Mianzhi Wang

Ph.D. in Electrical Engineering

Setting Up WSL with Graphics and Audio

What is Windows Subsystem for Linux (WSL)?

Window Subsystem for Linux (WSL) is an optional feature of Windows 10. It enables running unmodified Linux binaries in Windows without creating a virtual machine. It implements a compatibility layer that translates Linux system calls to Windows system calls. Basically, it is like a "wine" on Windows for Linux executables. Therefore, WSL can be very convenient if you need to run some Linux only program in a Windows development environment. You no longer need the overhead to boot up a virtual machine (or even worse, switching between Windows and Linux on a dual boot system).

While many Linux programs runs fine under WSL, it does have its limitations:

  • Because not all system calls have been implemented, not all Linux programs will run flawlessly under WSL. You can track the updates of WSL by following the WSL blog. You can also check this community maintained list of programs that work (and those that don't) under the WSL.

  • Not all hardware resources are available in WSL. For instance, you cannot access GPUs in WSL. Consequently, numerical computations in WSL can only be done on CPU (actually CPU performance is pretty good in WSL). You can upvote for GPU support here.

  • Disk IO is slower compared with native Linux installations. As a result, compilations feel slower in WSL. Having a SSD may alleviate this issue, but the overall disk performance is not good enough.

Despite the above limitations, WSL is still a very helpful add-on to Windows 10. The WSL team definitely put a lot of hard work into it.


For reference, I have the Windows Fall Creators Updated installed, and I will use the Ubuntu distro as an example. If you use a different distro, you may need some additional tweaks.

After the Windows 10 Fall Creators Update, WSL is out of beta and the installation is much easier. To enable WSL, you just need to turn on Windows Subsystem for Linux among Windows Features, and install your preferred distro from the Windows Store. A more detailed guide can be found on MSDN.

Accessing Windows Files

Accessing Windows files from WSL is quite straightforward. By default, all your drives are mounted automatically. For instance, the Users folder under C:\ can be accessed via /mnt/c/Users (note that casing matters under Linux).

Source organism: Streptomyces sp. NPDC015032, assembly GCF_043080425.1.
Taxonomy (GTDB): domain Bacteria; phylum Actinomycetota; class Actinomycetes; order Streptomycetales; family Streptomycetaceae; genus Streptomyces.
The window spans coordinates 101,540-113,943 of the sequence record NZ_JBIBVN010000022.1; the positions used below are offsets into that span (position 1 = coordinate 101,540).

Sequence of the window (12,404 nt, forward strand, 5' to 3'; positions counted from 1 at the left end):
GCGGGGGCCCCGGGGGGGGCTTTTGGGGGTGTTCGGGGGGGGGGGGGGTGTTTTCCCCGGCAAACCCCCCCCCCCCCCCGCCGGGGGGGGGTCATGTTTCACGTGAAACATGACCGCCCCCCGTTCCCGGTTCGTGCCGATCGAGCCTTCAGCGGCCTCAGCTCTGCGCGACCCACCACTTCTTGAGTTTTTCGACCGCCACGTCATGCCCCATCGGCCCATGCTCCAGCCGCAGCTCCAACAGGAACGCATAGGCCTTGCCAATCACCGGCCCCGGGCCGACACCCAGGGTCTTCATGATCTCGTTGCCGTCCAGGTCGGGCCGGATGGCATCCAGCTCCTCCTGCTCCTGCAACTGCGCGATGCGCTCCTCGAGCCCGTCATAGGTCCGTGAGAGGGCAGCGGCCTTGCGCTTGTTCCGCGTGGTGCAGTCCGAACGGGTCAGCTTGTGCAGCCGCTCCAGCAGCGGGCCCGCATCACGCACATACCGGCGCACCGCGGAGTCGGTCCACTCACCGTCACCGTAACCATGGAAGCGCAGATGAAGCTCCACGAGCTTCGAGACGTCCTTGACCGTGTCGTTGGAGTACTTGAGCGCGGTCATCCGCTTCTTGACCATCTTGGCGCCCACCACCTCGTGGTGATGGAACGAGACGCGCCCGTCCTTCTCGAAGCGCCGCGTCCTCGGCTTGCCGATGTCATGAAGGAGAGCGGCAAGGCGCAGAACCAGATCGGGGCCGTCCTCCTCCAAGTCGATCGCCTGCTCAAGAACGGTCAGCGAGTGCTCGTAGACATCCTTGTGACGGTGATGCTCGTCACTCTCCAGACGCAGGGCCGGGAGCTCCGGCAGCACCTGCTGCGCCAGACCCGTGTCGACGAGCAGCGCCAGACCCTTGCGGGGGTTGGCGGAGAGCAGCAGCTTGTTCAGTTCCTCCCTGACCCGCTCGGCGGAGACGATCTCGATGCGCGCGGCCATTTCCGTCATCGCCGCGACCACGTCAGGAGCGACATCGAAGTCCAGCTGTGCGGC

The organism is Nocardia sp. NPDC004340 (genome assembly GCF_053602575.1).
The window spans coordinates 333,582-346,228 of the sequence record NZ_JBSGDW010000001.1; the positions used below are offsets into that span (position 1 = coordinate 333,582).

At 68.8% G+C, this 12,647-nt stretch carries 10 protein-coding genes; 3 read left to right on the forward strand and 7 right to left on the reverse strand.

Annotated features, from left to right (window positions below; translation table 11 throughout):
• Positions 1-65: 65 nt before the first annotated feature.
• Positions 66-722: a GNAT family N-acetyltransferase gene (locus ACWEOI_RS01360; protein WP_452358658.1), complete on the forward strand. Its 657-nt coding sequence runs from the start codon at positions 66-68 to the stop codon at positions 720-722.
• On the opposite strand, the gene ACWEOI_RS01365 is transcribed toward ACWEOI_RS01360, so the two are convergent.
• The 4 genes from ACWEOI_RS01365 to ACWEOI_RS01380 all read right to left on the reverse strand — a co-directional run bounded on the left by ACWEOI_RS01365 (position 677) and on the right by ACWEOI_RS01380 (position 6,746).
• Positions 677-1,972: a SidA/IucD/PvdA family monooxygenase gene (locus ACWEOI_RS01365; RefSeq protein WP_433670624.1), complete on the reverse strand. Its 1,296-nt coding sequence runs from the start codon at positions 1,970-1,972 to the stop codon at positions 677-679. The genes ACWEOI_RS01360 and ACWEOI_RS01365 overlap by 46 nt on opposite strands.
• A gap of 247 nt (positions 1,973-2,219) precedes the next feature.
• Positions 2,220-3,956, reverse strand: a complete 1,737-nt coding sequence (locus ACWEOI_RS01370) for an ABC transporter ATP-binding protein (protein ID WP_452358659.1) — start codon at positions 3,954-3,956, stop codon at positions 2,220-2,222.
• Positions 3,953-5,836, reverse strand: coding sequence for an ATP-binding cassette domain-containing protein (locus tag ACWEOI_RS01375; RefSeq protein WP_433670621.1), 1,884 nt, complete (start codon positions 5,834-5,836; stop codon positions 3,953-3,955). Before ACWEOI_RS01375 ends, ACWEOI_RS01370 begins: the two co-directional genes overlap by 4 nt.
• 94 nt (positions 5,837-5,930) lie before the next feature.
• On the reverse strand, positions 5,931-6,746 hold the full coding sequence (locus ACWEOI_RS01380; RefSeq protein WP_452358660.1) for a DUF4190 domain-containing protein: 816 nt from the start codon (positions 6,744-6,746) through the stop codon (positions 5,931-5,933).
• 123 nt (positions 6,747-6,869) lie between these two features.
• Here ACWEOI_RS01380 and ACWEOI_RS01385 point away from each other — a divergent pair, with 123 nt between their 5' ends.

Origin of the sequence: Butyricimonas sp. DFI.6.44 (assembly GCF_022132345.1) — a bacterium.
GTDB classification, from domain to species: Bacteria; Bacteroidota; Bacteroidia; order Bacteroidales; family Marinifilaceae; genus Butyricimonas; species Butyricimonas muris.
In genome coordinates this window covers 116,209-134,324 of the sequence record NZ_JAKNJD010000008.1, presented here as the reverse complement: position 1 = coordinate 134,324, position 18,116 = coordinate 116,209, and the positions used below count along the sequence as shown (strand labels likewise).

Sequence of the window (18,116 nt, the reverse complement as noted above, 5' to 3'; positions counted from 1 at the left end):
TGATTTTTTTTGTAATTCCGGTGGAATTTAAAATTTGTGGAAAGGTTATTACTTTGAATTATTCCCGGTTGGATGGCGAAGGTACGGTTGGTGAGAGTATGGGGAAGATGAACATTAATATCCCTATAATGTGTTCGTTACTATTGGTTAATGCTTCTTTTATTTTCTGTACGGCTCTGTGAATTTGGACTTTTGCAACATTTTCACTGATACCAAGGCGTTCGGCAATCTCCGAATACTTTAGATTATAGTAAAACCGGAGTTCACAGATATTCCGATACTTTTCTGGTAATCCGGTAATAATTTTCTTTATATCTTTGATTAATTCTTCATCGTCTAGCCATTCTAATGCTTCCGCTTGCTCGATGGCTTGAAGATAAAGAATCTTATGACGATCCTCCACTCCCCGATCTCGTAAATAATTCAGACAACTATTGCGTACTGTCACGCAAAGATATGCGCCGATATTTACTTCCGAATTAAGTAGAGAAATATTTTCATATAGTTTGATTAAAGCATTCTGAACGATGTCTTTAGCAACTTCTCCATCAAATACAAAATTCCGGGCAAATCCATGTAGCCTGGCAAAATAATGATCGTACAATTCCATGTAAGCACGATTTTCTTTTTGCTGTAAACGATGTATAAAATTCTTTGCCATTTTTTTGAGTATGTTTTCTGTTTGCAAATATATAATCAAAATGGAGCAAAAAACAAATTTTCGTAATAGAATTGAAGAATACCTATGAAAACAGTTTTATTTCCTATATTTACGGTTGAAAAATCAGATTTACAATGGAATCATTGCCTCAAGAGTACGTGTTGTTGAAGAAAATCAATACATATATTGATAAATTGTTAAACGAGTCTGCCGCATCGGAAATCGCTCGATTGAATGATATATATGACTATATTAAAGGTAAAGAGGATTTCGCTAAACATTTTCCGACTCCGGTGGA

Important: The Linux file system is stored in the LocalState folder of the Ubuntu app (the full path should look like %LocalAppData%\Packages\CanonicalGroupLimited.UbuntuonWindows_79rhkp1fndgsc\LocalState). While you can browser these files in Windows Explorer, do not make any modifications to them. Doing so may case loss of data under WSL, because these files contain additional attributes for interoperability which Windows Explorer may not understand.

Tweaking the Color Scheme

The default color scheme of Windows Console (cmd.exe) is not that great. Since the Fall Creators Update, Windows Console is give more love and a lot of improvements have been made. However, changing the color scheme using the default settings panel is still not an enjoyable experience. Luckily, the Windows Console team introduced the Windows Console Colortool recently, making changing color schemes much easier. It supports iTerm2 color scheme files, and you can find a bunch of nice color schemes here.

Running X Applications

WSL does not natively support graphics. Nevertheless, it is possible to run a X server on Windows and run X applications as clients under WSL. I am using VcXsrv as the X server. You may also use Xming or Cygwin/X. After installation, simply start the X server on Windows using the default settings. Under WSL, since we are connecting to an X server on the local machine, simply run export DISPLAY=:0.0 (you can add it to your .bashrc). Now you can use matplotlib (assuming that you have relevant packages installed) as shown in the screenshot below.